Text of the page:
Thursday, 29 October 2015

It's one law for Alan Yentob and another for Jeremy Clarkson, apparently

I saw most of this week's edition of BBC One's Imagine programme. I usually give it a miss, because I'm tired of watching Alan Yentob schmooze around the world in the company of his arts establishment muckers wrapped in a miasma of mutual admiration and self-regard. I really don't see why I should have pay for this man's pleasures, especially as he never, ever asks any of the questions I'd like to hear them answer (usually something along the lines of "Why is an untalented charlatan like you so successful?"). But as Botney's companion this week was the extremely talented novelist Howard Jacobson, about whom there is not the faintest whiff of charlatinism, and as the subject was The Merchant of Venice, which I'm about to read for the first time, I thought I'd give it a go. I failed to last the course.

The problem was not Jacobson, who was in good form. It was Yentob. More specifically it was the fact that the BBC Trust announced last week that it is investigating whether the BBC's "creative director" (no - not a bloody clue) had "compromised the editorial integrity of the BBC." This is how the Independent reported it (full article here):
Rona Fairhead, BBC Trust chair, said the body’s editorial standards committee was in discussions with Director-General Tony Hall over suggestions that Mr Yentob... had abused his position as chairman of the London charity [Kids Company], which was forced to close. 
Mr Yentob admitted that he had stood next to a Radio 4 producer when the charity’s founder, Camila Batmanghelidjh, was interviewed on the Today programme. “If it was intimidating, I regret it,” he told MPs last week. 
Mr Yentob also called a Newsnight figure, thought to be editor Ian Katz, to ask him to delay a report criticising the financial management at Kids Company, and contacted Ed Stourton, the Radio 4 presenter, before a report on The World at One
The BBC executive has compiled a report into Mr Yentob’s interventions and assured the Trust that Mr Yentob had not compromised the BBC’s independence – but the Trust is still considering the matter. [I'm a bit lost here - I'm not sure which BBC executive is being referred to.] Speaking at the Society of Editors conference, Ms Fairhead said: “What we at the Trust have to be concerned about is, was the editorial independence of the BBC compromised?
Yentob claimed that he was present for the Today interview because he was keen to hear it - but, as the Telegraph's Michael Deacon pointed out, why didn't he simply do what the rest of us would have done in the circumstances, i.e. switch on a radio? They're readily available around the BBC, and I expect Yentob has access to one at home, and in his car.

Given that a possible breach of editorial integrity is being investigated at the same time as further revelations are emerging about successive governments' bizarrely lavish funding of the charity of which Yentob was chairman, and given that eyebrows have been raised about Yentob's expenses (£84,930.39 between April 2009 and 2014, according to The Times) I can't for the life of me figure out why he's still appearing on our screens. When the Top Gear presenter Jeremy Clarkson admitted punching a producer earlier this year, the last three episodes of one of the BBC's most popular programmes - the most successful television programme (as Clarkson might put it) "in the world" - were hoicked from the schedules quicker than you could scream "that'll teach you, you right-wing bastard!"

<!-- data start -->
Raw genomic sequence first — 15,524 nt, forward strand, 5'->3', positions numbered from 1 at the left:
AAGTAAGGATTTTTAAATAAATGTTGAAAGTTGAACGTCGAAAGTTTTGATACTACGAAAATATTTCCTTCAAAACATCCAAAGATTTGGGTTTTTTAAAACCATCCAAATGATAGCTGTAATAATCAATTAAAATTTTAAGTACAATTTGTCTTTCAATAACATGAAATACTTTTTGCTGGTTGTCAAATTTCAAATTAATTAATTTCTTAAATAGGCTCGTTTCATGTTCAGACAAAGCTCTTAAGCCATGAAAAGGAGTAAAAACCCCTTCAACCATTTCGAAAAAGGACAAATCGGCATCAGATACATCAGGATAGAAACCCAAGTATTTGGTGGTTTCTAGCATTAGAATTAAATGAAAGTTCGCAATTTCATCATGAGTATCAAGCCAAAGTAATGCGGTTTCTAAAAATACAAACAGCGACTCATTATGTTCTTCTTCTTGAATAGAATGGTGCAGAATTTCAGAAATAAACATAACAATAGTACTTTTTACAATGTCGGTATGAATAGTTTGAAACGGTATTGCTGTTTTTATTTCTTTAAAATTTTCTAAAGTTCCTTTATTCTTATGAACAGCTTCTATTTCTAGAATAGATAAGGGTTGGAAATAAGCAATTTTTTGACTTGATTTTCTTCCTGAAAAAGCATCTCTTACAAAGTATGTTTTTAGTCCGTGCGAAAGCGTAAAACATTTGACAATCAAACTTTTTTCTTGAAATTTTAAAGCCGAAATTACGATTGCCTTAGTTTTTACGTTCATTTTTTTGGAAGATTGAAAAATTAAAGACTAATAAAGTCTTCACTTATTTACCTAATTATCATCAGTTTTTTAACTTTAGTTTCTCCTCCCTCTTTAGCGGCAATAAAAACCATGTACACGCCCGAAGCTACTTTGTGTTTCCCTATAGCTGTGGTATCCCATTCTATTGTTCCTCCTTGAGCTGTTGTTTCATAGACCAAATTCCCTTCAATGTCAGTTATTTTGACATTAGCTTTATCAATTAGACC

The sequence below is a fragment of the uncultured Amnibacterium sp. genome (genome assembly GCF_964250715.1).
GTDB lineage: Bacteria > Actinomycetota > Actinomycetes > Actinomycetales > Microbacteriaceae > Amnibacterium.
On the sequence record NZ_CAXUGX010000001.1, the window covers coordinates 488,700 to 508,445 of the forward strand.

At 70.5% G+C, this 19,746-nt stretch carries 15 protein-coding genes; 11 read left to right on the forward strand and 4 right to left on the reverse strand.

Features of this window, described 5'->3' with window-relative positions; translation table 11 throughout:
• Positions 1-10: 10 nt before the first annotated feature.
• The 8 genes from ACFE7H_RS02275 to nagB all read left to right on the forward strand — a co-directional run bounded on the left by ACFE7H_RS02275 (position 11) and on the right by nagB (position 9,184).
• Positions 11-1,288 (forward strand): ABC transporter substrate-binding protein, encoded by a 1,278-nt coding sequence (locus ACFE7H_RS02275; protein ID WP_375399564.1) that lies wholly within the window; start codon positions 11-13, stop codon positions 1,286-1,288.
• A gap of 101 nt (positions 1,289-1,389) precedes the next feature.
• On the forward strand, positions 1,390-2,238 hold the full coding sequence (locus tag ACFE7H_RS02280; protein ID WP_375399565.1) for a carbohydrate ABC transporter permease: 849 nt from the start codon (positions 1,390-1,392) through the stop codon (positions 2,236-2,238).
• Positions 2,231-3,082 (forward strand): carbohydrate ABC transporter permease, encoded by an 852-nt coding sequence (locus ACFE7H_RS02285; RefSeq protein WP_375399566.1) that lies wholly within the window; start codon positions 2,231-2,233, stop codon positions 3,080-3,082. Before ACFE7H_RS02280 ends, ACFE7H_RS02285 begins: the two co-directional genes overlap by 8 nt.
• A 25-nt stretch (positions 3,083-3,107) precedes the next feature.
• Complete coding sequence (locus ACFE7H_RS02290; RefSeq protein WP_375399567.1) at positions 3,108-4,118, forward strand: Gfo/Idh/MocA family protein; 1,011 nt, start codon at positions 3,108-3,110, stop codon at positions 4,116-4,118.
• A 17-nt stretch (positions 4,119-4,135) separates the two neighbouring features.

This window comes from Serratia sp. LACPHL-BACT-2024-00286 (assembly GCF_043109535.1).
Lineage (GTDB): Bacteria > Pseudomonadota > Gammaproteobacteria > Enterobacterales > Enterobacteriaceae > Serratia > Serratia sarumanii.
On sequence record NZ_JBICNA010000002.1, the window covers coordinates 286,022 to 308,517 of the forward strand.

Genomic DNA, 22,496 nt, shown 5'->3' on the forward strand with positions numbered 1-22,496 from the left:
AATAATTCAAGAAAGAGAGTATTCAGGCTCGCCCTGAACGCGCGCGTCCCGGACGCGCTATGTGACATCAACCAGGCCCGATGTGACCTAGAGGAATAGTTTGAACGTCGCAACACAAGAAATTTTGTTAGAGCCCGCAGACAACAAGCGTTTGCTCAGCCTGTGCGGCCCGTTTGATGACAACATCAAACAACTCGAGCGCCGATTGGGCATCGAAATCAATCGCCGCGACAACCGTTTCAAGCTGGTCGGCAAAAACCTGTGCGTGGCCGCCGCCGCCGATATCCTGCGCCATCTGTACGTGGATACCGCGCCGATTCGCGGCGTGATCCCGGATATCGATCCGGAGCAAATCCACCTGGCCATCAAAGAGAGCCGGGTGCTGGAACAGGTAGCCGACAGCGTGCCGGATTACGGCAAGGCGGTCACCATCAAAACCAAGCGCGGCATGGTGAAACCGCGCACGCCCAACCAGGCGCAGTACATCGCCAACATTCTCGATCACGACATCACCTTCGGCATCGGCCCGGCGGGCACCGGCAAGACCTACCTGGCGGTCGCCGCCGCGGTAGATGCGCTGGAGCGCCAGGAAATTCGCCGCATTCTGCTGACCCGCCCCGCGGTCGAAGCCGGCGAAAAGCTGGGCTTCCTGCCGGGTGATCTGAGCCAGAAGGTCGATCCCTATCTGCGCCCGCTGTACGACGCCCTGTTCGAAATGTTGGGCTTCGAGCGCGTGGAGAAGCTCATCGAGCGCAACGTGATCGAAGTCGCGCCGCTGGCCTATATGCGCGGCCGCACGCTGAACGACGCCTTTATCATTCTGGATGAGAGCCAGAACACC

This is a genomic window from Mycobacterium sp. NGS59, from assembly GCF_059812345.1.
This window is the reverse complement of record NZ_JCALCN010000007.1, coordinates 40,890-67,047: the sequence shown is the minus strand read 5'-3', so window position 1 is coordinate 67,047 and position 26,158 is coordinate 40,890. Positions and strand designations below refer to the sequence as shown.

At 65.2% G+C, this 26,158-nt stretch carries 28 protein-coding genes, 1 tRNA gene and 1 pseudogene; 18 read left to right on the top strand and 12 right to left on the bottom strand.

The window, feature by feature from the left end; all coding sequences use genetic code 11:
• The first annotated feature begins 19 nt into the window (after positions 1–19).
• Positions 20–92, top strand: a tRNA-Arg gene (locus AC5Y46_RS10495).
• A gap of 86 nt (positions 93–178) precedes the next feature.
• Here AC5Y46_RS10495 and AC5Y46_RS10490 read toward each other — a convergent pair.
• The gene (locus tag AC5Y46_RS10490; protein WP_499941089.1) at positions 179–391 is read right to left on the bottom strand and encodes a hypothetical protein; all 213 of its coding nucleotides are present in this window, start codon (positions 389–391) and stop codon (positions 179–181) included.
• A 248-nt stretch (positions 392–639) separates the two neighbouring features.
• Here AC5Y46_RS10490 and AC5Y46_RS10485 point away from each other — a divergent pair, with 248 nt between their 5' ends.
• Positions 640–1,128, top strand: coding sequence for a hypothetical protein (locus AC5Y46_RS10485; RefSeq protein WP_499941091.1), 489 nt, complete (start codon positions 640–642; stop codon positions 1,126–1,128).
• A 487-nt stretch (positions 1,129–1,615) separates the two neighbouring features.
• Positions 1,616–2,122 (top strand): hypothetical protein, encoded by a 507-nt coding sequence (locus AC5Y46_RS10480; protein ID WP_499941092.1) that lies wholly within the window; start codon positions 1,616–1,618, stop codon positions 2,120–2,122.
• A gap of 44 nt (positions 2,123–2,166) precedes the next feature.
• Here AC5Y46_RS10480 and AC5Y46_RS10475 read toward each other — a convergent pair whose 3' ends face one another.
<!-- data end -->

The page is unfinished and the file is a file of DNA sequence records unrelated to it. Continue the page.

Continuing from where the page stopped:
Now, you might think there's a world of difference between continuing to broadcast programmes featuring a presenter who has reported himself for assaulting a colleague (potentially a criminal act) and those presented by someone who may (and I stress may) have used their senior position within the corporation to influence the news department's handling of a non-BBC story (and who, besides, vigorously denies any intention to do so). And there is (a world of difference, etc.) The allegations concerning Yentob's behaviour which the BBC Trust are looking into are hugely more serious than the relatively piffling charges against Clarkson (although I do not in any way condone workplace violence or bullying blah, blah, blah). The BBC is overwhelmingly the biggest provider of news to the British public, who pay for it whether they want to or not. I'm sorry to sound pompous, but as a former BBC news employee, the very idea that a senior BBC executive might (and I stress might) have attempted to influence the coverage of a story on behalf of an outside organisation with which he was involved is genuinely appalling.

Obviously, I have no idea what the BBC Trust's findings will be. But I'm absolutely certain that Alan Yentob should not be allowed on our screens (apart from any newsworthy appearances relating to the ongoing car crash that is Kids Company) until the body has reached a conclusion. Otherwise, we might begin to suspect that certain senior figures within the BBC had it in for Clarkson all along, and gleefully used his loutish behaviour as an excuse to get rid of someone whose political views they despised.


  1. Many of us feel that Batmanwhatsit should don a head-to-toe burqua forever in atonement for her profligacy and find a hidey-hole in there for little Yentob. She should also stop trying to talk like Julie Burchill. In fact, she should stop talking altogether.

    1. Batmanjelly isn't actually real - she's just one of the many grotesque phantoms that haunt the collective left-liberal dream in which we all seem to be temporarily trapped.

    2. Now I realise it's almost Halloween but that's channelling Stephen King - and not a nice thought at all!